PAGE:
Early Missionary Work of the Domestic and Foreign Missionary Society (DFMS) of the Protestant Episcopal Church in Liberia and Their Differential Effects 1821-1871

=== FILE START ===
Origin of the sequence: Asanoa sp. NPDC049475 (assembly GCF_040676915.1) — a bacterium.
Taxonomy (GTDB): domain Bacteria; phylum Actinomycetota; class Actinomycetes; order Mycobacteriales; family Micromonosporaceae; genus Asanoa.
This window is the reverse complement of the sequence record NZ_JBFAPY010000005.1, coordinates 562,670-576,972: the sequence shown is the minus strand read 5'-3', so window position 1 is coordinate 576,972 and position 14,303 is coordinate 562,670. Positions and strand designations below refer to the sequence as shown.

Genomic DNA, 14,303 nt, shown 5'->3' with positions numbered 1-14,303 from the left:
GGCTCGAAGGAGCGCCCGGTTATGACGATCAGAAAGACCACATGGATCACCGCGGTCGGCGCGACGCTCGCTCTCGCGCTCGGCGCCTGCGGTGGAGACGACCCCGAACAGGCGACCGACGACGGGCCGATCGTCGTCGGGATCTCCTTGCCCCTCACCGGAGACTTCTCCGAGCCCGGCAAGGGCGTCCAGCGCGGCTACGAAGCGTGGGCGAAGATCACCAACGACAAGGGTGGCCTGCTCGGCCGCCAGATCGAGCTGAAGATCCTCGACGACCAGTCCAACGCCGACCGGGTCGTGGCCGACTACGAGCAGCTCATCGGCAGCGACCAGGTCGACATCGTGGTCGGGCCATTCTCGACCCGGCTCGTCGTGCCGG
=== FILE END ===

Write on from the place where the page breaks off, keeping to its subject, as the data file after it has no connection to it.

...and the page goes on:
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AbstractThe leadership approach and conflict resolution styles used by early missionaries to evangelize and plant the Protestant Episcopal Church among the native peoples and black emigrants of Liberia have helped to produce a more dependent and westernized Episcopal Church in Liberia. This study is a critical and evaluative exercise that describes the differential effects that the early missionary work of the Domestic and Foreign Missionary Society of the Protestant Episcopal Church had among indigenous/natives and the settlers/colonists societies in Liberia, from 1821 to 1871. This project will seek to uncover the strategies implemented and the results attained by the early American missionaries who struggled to plant the Protestant Episcopal Church among indigenous Africans and black emigrants in early 19th century Liberia. The native peoples, black returnees from America and white missionaries, each, played a significant role during the early years of missionary activities in Liberia. While the missionary efforts of the DFMS to evangelize and establish the Episcopal Church in Liberia is applauded, we also criticize the approach and method used to institutionalize the Protestant Episcopal Church USA in Liberia, without much alteration or revision.
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